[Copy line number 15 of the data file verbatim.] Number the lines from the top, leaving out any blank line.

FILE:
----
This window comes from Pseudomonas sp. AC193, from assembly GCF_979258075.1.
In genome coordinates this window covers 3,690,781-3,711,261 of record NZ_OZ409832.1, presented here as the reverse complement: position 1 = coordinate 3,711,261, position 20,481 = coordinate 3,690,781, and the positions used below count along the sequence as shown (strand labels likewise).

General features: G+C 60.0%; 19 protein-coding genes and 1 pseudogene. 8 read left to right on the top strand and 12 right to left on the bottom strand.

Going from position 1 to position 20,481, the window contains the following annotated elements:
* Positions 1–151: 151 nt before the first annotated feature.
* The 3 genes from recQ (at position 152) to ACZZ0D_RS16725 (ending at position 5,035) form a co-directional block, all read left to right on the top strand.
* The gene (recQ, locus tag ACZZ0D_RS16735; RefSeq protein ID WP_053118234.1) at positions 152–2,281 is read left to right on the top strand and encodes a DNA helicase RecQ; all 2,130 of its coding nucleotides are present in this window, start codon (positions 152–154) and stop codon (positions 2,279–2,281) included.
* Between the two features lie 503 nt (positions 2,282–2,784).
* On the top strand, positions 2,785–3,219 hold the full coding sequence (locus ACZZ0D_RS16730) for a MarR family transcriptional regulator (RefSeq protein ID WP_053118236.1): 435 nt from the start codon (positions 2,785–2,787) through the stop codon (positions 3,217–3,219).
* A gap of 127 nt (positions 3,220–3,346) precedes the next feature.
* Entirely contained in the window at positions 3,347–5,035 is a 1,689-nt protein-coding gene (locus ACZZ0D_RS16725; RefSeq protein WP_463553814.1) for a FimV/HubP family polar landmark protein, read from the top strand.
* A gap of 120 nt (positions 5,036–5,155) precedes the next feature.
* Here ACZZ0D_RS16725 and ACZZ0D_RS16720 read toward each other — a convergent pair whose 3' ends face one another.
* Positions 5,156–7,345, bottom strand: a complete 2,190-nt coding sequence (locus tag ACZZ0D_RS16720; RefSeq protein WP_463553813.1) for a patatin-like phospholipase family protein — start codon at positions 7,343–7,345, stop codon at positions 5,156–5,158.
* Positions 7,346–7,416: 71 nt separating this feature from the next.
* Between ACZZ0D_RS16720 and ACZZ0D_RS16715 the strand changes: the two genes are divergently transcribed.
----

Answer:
* Positions 7,346–7,416: 71 nt separating this feature from the next.